I asked the experts whether, for someone like me, 28E is really so much better than 32DD. How much did it matter? The boutique owners both told me well-fitting bras are more comfortable, with straps sitting properly on the shoulders without digging in or slipping off, and without breast tissue squashed or poked. The fabrics found in high-end stores are better-quality, which means they feel nicer, look nicer and last longer without stretching out.
Clothes fit properly with a well-fitted bra, Smith added, because the breasts “sit up where they should be.” Many women also look slimmer and even younger with a well-fitted bra because the breasts are up and away, revealing curves rather than allowing everything to slump together.
Still, Hamon noted my new imperfectly fitted mall bras were unlikely to cause me any major concerns, and that, if my old much-washed one wasn’t tormenting me, it wasn’t likely to do any damage. However, women with larger busts can run into health problems without properly fitted bras.
Physiotherapist Kelly Barrie, who owns Calgary’s Fifth Avenue Physiotherapy, says she sends women for professional bra fittings when she sees sore necks, shoulders, backs and even numbness in the hands and chronic headaches, accompanied by permanent divots in a woman’s shoulders from her bra straps. Such concerns arise in women with proportionally large breasts and small torsos, such that their bodies struggle to support the weight on their chests. And some women’s bodies may be proportionate, but their muscles are just too weak to properly handle their build.
But even at a boutique it is very rare to find a beautiful bra that corrects those problems, says Maha Zimmo, who worked for five years at one of Ottawa’s first high-end bra boutiques, Mistinguett, back when all this was Oprah-fresh.
Bras constructed for function are “like orthopedic shoes for your boobs,” Zimmo says, while luxury bras are designed to flatter the body, both under and without clothing. Like stilettos, she adds; pretty, yes, but let’s not fool ourselves – these items are designed to make us look and feel hot, not to make us healthier.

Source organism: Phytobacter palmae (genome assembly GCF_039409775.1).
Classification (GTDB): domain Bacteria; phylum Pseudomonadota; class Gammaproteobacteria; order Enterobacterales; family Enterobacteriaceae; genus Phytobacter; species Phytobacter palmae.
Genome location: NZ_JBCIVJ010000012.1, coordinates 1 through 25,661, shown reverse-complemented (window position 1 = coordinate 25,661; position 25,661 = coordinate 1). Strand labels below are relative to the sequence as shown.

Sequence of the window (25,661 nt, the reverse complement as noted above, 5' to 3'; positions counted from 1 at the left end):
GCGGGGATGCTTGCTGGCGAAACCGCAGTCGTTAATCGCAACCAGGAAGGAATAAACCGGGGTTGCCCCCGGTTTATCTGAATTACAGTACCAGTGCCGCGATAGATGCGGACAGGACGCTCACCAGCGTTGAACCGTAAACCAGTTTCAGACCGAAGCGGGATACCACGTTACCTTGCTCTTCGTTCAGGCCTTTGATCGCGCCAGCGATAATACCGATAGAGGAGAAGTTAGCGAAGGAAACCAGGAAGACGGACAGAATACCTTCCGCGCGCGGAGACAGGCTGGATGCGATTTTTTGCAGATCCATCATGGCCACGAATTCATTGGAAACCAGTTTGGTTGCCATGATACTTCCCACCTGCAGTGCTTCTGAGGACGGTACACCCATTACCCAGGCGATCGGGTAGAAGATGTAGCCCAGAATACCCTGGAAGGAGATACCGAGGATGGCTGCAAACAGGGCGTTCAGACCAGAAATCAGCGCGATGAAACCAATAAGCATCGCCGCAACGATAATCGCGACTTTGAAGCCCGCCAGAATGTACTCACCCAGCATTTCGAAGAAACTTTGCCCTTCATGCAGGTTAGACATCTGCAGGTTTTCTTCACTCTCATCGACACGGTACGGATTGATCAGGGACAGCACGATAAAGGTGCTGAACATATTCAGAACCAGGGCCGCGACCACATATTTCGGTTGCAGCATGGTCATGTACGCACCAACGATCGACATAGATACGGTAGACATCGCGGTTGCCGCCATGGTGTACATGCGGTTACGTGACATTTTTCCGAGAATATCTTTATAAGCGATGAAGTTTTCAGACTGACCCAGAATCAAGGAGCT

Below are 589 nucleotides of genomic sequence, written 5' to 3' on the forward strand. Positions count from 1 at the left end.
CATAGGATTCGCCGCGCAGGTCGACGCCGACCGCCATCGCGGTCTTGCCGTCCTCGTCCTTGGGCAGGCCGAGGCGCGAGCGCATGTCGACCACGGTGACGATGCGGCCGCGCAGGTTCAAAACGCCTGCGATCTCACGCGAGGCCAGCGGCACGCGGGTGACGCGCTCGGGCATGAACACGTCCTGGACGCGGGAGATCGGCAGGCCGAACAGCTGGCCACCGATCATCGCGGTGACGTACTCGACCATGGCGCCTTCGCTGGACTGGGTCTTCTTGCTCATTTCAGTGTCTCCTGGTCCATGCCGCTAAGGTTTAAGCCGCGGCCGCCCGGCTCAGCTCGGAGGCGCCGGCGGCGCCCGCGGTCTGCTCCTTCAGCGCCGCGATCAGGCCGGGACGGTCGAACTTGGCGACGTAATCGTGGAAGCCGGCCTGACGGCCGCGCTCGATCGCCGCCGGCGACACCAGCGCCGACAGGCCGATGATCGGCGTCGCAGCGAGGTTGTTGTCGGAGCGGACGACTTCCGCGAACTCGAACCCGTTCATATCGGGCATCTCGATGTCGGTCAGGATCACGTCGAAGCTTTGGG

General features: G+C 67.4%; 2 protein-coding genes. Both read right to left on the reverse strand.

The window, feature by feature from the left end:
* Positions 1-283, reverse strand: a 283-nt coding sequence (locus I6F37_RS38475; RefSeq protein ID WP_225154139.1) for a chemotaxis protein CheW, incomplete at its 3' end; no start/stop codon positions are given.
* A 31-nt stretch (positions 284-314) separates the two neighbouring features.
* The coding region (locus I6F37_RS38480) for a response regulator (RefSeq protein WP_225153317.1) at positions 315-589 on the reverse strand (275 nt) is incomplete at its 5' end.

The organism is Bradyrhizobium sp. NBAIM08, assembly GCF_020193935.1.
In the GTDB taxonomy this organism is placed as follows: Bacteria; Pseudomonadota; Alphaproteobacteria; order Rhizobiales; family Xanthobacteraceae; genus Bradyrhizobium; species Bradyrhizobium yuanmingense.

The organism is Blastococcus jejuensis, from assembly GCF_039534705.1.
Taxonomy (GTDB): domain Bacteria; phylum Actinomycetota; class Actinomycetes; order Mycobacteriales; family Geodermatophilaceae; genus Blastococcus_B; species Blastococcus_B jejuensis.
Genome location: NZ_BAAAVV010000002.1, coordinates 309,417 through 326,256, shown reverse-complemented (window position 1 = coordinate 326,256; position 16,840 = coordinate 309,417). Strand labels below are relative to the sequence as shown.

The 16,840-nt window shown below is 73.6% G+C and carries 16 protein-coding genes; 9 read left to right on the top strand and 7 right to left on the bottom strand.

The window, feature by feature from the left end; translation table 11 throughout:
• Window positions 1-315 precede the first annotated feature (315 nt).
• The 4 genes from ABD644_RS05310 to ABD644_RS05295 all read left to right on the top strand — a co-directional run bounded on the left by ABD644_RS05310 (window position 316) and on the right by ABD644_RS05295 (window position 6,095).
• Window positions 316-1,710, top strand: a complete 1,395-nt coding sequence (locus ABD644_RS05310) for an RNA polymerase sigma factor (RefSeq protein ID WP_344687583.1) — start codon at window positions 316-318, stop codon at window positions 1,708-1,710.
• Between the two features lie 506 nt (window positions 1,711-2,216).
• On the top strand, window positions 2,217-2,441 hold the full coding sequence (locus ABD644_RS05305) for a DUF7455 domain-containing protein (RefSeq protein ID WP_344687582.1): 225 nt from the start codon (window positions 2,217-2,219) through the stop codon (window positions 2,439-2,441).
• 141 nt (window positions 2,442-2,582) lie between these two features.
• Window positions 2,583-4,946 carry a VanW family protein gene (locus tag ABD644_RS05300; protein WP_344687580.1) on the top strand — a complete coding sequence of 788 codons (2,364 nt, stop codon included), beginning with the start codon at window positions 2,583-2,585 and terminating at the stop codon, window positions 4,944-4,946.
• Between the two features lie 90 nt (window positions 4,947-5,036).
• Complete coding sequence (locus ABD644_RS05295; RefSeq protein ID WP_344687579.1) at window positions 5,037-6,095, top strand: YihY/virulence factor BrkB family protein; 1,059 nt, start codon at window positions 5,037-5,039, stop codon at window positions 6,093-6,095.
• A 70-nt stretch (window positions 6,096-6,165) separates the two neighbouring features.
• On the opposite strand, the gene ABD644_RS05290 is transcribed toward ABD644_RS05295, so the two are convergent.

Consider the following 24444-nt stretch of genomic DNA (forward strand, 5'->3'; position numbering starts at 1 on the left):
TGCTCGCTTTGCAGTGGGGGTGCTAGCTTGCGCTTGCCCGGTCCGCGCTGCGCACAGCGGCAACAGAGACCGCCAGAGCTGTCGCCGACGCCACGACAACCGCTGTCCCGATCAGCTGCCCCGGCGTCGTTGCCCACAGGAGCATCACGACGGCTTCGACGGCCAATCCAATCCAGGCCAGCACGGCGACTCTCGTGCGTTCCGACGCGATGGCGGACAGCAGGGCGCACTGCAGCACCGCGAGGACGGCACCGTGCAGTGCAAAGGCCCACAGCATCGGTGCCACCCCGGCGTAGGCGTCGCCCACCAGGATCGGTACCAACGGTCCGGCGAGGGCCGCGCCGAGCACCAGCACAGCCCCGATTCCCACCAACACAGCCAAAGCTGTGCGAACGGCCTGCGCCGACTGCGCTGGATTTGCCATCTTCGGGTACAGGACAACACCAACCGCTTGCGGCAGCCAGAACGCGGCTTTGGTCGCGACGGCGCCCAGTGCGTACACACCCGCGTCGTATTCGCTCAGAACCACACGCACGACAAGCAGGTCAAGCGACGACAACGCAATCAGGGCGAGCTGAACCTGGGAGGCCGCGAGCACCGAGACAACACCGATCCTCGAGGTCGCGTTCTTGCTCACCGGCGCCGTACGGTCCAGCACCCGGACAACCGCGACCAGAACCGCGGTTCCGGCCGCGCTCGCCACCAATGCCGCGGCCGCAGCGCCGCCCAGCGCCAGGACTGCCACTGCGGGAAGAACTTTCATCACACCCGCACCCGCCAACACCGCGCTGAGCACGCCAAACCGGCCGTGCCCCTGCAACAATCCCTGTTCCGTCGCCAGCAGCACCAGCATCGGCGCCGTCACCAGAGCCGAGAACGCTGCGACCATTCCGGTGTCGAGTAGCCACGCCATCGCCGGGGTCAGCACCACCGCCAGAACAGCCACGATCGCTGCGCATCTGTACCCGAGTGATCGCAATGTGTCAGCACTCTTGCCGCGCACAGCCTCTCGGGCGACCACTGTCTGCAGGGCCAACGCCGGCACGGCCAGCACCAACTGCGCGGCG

But, as Hamon said, part of the benefit of a bra fitting is psychological: “It’s amazing how much it changes a woman psychologically when she graduates up to a bigger cup.” Now that I’m an E instead of a D, in other words, I might feel a little sexier, a little more womanly.
I asked Hamon, Smith and Barrie whether bras are necessary for women without seriously heavy breasts, and they all responded with baffled silence, before saying, essentially, that going braless just isn’t done. It’s uncomfortable to jiggle around, Barrie added. It’s a sentiment that is echoed by most women, although the bra-free voices are growing in strength and number.
During rigorous exercise, to be sure, braless breasts can get sore quickly; but, the rest of the time, much of our discomfort is psychological or social. My own experience has taught me that, when braless in public, I feel like I might be getting disapproving glances and leers from every direction – but, in fact, no one really notices.
Certainly, a well-fitted bra can make substantial differences, physiologically, as well as psychologically. Fashion-wise, a bra can make the difference between boyish and bodacious, athletic and ascetic. And a perfectly fitted bra is certainly better, in many ways, than one that clings precariously to the rib cage, poking and squeezing in all the wrong places while providing little support.
The uncomfortable truth about bras is that many of us wear them for psychological and social comfort – to shape and cover (or uncover) our breasts in ways that are socially acceptable – more than for physical comfort. Which is why so many of us aren’t fazed when our bras are actually more uncomfortable than going bra-free.
And, as women come to take more and more control of their lives, they are taking more control of their bosoms – demanding and getting a wider range of options from low- to high-end, from A to N and from Yes to No, thank you.